Roskilde Festival : Roskilde, Denmark

Robbie Williams, Neil Young, PJ Harvey, Nick Cave and more at the best festival in Europe...

It starts like a wake but soon turns into a party. A crowdsurfing ban and a maze of new crash barriers are just two of the most prominent new safety measures put in place at Roskilde in response to last year’s tragic crush, which left nine Pearl Jam fans dead. There are candelight ceremonies and tearful memories, but Roskilde 2001 is no sombre affair. Mostly it proves the cruelly ironic fact that Denmark’s annual alternative to Glastonbury is probably the safest and

best organised festival on the summer calendar. Even Michael Eavis is here to pick up a few tips.

One early highlight is a showcase of acts from Berlin’s lo-fi electronic label Kitty-Yo. Canadian-in-exile Gonzales steals the show, firing off X-rated raps about the music business and dirty sex like Eminem‘s mouth hotwired to the twisted brain of Chris Morris. Class.

Semi-ironic American slackers? Roskilde has its fair share. If, like me, you have never quite got the joke behind Queens Of The Stone Age, try watching them blast an ocean of hungover Danes on a sunny afternoon. Total nuclear punk-rock meltdown ahoy – like a giant robot Ozzy Osbourne eating Sonic Youth alive. Suddenly the Queens make a lot more sense. The same is true of Beck, who cartwheels through much the same set as he knocked out in Brixton last week, but somehow the aloof goofing and overcooked cabaret elements work better in front of 30,000 Eurokids.

And so is Nick Cave, but for different reasons. As he hits his mid-forties, the Satanic Sinatra seems hellbent on stirring up the placid waters of his last two albums with shows of boiling, intense, skin-flaying ferocity. Caveand his Bad Seeds have not been this animated and engaged for years, ripping through ‘Stagger Lee’, ‘Red Right Hand’, ‘The Mercy Seat’, ‘Oh My Lord’, ‘Hallelujah’ and a dozen more like human lightning conductors. Stunning.

A bill shared by Bob Dylan and Neil Young is just begging for comparisons. Dylan celebrates his 60th year with a mildly diverting skip down memory lane, remaking such classics as ‘Just Like A Woman’ and ‘It Ain’t Me Babe’ as upbeat country-blues jigs. Like Lou Reed, Robert Zimmerman insists on delivering one of the most fearsome and raw-nerved songbooks in history like he’s reading a room-service menu. But Neil Young, not far behind in age terms, is still generating cataclysmic levels of guitar tubulence. To witness Crazy Horse deconstruct ‘Hey Hey, My My’ and ‘Like A Hurricane’ into 12-minute noise symphonies of molten rhythmic turmoil is to experience classic rock at its most vital, visceral and exhilarating.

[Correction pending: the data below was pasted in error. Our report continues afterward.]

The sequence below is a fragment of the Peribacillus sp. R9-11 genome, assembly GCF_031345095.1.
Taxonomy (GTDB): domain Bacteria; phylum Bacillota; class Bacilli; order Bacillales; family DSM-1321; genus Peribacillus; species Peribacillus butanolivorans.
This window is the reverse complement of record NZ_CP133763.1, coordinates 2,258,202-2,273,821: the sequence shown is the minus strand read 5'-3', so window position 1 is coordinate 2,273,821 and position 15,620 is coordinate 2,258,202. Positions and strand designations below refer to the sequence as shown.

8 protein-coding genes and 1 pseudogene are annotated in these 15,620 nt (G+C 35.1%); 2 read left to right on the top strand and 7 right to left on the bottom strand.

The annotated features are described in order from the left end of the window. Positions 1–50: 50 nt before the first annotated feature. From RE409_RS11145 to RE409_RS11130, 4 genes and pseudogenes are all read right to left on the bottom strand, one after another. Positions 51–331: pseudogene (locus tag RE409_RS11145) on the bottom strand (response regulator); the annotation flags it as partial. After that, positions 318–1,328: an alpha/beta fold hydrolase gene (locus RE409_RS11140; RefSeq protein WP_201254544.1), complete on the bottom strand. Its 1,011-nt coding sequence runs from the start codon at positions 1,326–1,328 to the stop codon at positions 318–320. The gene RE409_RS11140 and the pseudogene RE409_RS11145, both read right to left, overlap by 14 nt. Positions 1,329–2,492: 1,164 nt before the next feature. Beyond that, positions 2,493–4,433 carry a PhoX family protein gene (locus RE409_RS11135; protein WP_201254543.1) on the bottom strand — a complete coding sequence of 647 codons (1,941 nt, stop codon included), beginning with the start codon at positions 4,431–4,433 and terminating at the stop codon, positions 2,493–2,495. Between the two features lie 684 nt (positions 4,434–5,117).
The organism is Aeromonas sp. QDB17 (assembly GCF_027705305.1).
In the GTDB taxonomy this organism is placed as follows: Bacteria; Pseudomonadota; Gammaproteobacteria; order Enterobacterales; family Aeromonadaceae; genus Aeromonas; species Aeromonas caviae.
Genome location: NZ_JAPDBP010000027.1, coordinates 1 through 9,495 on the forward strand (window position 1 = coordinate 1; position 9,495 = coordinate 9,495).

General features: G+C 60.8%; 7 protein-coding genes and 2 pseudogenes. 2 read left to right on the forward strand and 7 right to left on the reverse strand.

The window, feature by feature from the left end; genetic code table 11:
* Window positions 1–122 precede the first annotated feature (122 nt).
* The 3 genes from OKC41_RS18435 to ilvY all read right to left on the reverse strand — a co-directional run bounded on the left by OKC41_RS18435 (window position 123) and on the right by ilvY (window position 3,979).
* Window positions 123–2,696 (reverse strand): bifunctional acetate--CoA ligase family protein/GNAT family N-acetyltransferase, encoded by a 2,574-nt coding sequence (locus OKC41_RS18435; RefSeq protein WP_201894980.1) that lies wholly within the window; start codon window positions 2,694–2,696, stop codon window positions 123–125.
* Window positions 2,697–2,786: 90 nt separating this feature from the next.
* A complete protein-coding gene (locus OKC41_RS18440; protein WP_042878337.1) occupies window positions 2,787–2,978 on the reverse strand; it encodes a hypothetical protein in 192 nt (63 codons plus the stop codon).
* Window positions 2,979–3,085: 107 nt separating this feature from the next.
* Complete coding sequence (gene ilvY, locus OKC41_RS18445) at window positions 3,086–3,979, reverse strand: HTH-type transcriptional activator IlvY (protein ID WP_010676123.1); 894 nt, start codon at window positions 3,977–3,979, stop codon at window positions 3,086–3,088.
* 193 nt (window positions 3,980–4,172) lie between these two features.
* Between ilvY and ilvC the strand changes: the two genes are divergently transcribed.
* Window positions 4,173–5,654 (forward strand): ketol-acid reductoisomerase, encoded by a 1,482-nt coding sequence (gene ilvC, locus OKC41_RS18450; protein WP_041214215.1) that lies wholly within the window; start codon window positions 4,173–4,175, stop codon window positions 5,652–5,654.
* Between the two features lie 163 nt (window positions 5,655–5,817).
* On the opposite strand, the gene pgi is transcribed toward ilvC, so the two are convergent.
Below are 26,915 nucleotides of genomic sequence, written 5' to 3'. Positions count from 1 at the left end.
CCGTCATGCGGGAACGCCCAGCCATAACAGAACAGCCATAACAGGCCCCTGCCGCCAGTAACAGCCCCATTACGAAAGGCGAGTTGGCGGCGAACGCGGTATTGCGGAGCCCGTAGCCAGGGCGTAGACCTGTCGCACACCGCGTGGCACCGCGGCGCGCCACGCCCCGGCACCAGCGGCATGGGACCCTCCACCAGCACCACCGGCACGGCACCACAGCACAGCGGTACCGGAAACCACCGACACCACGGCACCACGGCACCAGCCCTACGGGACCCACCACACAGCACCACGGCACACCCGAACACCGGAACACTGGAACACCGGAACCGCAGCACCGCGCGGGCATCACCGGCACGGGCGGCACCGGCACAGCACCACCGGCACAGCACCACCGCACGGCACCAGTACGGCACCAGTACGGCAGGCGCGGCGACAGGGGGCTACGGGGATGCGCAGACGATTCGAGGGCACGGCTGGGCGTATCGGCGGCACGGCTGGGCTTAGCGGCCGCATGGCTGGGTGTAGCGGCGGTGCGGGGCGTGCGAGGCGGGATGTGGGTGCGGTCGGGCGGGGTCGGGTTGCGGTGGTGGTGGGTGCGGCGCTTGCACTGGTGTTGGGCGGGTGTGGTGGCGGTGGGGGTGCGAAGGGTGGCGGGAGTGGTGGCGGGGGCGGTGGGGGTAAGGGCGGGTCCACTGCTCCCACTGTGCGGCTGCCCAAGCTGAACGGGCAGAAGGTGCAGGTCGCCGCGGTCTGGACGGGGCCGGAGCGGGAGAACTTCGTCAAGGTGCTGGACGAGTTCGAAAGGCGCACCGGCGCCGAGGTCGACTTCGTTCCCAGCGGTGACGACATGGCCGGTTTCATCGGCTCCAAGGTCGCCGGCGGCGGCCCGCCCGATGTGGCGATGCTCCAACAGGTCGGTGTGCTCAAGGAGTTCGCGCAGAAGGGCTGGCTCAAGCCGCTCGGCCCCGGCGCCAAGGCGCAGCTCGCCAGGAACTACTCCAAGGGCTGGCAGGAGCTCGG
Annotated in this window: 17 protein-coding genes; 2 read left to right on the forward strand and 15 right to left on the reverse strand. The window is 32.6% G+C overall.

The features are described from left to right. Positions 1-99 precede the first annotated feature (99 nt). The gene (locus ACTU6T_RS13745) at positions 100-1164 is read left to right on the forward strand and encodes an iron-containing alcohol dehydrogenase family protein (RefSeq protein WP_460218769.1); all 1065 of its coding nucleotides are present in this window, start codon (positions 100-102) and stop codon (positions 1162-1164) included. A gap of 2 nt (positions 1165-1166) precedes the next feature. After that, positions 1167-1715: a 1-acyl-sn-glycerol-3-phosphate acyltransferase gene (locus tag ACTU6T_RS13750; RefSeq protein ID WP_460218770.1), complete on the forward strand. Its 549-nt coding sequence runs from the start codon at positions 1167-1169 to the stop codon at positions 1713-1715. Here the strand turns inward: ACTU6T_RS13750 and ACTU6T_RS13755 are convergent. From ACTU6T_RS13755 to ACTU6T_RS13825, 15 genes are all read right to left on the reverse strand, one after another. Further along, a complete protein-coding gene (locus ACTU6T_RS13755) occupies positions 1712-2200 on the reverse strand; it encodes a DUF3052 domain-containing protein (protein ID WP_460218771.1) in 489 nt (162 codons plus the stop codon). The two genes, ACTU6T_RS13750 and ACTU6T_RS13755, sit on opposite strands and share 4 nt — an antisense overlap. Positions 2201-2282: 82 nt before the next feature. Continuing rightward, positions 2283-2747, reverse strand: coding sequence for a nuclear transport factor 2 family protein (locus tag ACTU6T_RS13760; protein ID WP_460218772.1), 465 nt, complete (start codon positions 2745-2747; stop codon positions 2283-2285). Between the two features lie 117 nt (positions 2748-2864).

The pairing of PJ Harvey and Patti Smith is also a tempting act of fate. Although Polly‘s most recent album bristled with Patti allusions, they are poles apart at Roskilde. The Noo Yawk veteran is all bony clatter and visceral squawk, red in tooth and nail. She quotes William Blake in verse and, as a bold nod to last year’s tragedy, Pearl Jam in song. By

comparison, a scantily clad Harvey sounds voluptuous and warm, lending a newly plump sensuality to even scouring sexual angst anthems such as ‘Dry’. Patti would probably win in a scrap, mind. It’s the wiry ones you need to watch out for.

Among the other Brit contenders, hotly tipped ambi-groovers Zero 7 are a disappointment. Soothing sound surfers on record, noodling acid jazzers on stage. Maybe next year. Later, Stereo MC’s go up against Faithless in the cod-spiritual Brit-hop stakes. Ramming the second (Green) stage tent, the Stereos deliver more bouncy vibes than their slack comeback album suggests. Faithless gather a huge congregation to the main (Orange) stage to fill the drizzly night air with roaring trance and rumbling neo-beatnik poetry. They pack far more punch as glacial disco titans than muddled jazz-rockers, but this is still a cracking stadium spectacle. Both bands, of course, essentially spout hippie bollocks.

Closing honours fall toThe Cure, who postponed last year’s set out of respect, then regrouped especially for this lumbering yet sporadically magical one-off show. But star prize goes to Robbie Williams, who packs the main arena during a torrential downpour and still goes down a storm himself. Sporting a new blond-tipped Mohican crop, the Chris Evans of pop belts out his increasingly bulging sack of hits. He also covers Limp Bizkit‘s ‘Rollin”, U2‘s ‘Beautiful Day’ and Queen‘s ‘We Are The Champions’. Like a Hollywood blockbuster, we may try and resist Robbie but he still pushes all our dumb pleasure buttons. If this is a charm offensive, he’s a B-52 bomber. The weekend belongs to him Neil Young, Nick Cave and Polly Harvey – but mostly to triumph over tragedy. Rock on, Roskilde.

Stephen Dalton